office of police complaints

Office of Police Complaints
 

DC Agency Top Menu

Heat Emergency: A heat emergency is in effect for the District of Columbia. Find information on cooling centers.

Find a COVID Center Near You

-A +A
Bookmark and Share

Police Complaints Board Releases Report on Warrantless Misdemeanor Arrests

Friday, May 27, 2022
Report examines warrantless misdemeanor arrests made by D.C. police officers

(Washington, DC) – The District of Columbia Police Complaints Board (PCB), the governing body of the Office of Police Complaints (OPC), released a report today to Mayor Muriel Bowser, the Council of the District of Columbia and Metropolitan Police Department (MPD) Chief Robert J. Contee examining unlawful warrantless misdemeanor arrests made by MPD officers.

Over the years, OPC has received several complaints about MPD officers arresting individuals for misdemeanor offenses without a warrant. Under D.C. Code § 23–581, Arrests Without Warrant by Law Enforcement Officers, an arrest without a warrant for a misdemeanor can only happen if the officer has probable cause to believe that a suspect “has committed or is committing an offense” and witnessed the offense taking place.

In a recent complaint filed with OPC that involved a verbal dispute and threat between a community member and convenience store employee, which resulted in the community member being arrested, OPC learned that the misdemeanor offense committed by the community member is not one of the offenses arrestable without a warrant. None of the officers who detained the community member witnessed the verbal dispute take place.

As result of this complaint and others, OPC reviewed D.C. Code § 23–581 on warrantless misdemeanor arrests. In addition, OPC reviewed other policies relating to arrest procedures for MPD officers – General Orders 201.026 and 304.10. However, these policies do not address arrests without warrants, but only felony arrests procedures.

The PCB is concerned with MPD officers conducting unlawful warrantless arrests even after speaking with a high-ranking official for guidance. To that end, the PCB recommends the following to help improve and facilitate better relations and increase trust between MPD and community members:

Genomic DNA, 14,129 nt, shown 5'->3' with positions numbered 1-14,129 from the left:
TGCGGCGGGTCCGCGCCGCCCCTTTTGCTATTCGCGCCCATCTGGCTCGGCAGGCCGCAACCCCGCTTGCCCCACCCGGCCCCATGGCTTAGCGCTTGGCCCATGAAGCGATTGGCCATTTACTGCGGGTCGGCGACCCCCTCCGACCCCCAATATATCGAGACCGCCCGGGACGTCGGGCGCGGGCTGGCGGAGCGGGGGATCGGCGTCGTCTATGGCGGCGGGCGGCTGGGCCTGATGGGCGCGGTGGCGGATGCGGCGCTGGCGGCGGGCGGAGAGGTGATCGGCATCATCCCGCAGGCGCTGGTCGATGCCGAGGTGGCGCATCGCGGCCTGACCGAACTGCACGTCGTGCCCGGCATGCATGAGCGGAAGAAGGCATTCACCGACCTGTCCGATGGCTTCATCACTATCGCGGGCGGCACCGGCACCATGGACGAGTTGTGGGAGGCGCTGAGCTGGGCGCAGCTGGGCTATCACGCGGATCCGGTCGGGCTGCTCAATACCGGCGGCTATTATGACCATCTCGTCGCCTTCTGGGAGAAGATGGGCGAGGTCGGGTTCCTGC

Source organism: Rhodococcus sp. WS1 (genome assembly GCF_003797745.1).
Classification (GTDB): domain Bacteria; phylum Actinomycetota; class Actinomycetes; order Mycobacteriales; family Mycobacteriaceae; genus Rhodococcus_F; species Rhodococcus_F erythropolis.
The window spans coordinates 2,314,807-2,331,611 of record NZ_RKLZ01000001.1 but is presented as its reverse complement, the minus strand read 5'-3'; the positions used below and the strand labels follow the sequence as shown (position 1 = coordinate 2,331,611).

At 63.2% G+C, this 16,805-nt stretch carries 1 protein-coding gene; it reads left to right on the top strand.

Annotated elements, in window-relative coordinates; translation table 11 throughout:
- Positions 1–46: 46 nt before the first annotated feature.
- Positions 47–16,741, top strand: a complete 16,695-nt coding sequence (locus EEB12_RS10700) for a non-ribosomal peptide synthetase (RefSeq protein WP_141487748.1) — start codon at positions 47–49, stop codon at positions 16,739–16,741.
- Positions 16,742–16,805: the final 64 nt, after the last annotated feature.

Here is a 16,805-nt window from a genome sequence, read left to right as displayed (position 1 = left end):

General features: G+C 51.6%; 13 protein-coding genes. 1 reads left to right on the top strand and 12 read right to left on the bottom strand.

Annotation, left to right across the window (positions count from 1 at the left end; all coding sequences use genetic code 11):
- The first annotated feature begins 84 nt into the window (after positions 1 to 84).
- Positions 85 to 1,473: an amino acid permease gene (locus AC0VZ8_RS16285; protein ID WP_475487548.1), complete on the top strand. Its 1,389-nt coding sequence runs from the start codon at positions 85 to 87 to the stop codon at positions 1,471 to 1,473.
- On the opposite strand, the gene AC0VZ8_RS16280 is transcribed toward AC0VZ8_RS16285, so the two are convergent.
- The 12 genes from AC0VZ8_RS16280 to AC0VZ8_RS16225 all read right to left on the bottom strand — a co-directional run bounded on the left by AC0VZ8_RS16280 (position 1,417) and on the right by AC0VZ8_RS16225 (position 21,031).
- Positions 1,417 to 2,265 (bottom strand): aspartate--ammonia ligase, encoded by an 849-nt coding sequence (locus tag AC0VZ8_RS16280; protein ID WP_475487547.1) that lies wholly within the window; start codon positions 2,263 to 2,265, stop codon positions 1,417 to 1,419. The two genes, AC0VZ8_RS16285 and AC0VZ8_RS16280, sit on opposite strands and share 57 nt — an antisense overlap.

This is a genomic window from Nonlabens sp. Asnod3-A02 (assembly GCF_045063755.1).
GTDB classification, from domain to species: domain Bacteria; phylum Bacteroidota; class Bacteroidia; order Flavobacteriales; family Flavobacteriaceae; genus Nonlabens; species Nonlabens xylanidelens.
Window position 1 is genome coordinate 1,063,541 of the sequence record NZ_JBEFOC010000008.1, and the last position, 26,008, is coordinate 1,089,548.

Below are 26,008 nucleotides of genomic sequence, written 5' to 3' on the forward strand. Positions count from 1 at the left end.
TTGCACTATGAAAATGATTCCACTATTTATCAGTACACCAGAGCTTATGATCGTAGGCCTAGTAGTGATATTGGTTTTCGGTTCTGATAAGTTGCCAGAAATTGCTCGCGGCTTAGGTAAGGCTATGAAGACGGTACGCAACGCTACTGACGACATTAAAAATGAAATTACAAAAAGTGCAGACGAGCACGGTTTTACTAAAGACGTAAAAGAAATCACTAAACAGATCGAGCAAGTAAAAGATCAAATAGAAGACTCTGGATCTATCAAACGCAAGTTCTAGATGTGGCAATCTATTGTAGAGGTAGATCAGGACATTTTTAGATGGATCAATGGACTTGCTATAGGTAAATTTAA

• MPD should issue additional guidance for its members with respect to warrantless misdemeanor arrest procedures.  MPD can accomplish this by, for example, updating General Order 201.26: Duties, Responsibilities and Conduct of Members of the Department and/or General Order 304.10, Field Contacts, Stops, and Protective Pat Downs to reference D.C. Code § 23-581, Arrests Without Warrant by Law Enforcement Officers, and include the statute’s main points.  In the alternative, MPD should issue a comprehensive standalone general order exclusively devoted to all arrest procedures and ensure that it includes guidance for warrantless misdemeanor arrests.
     
  • Updated training should be provided for all MPD members to ensure they are familiar with the law and regulations for warrantless misdemeanor arrests and the changes that are made to General Order 201.26, General Order 304.10, or the standalone general order so that the members can perform their duties in accordance with current law.  In addition, MPD should ensure that supervisor members are properly trained to advise officers when they are making decisions regarding a warrantless arrest.
     
  • MPD should encourage its members to review D.C. Code § 23-581 using their Mobile Data Terminals or their department issued cellular phones prior to making the decision to arrest any suspect for a misdemeanor that they did not contemporaneously witness.  Specifically, MPD should advise its members to verify that the crime is an arrestable offense under D.C. Code § 23-581 prior to making any warrantless misdemeanor arrest.  This can be accomplished with roll call training.

“When officers make an arrest, they must ensure that the arrest is lawful and according to policy,” said Michael G. Tobin, OPC’s executive director.  “Unlawful arrests create distrust between the community and the police and can lead to unwanted lawsuits for the Department.”

To view the full report, visit www.policecomplaints.dc.gov.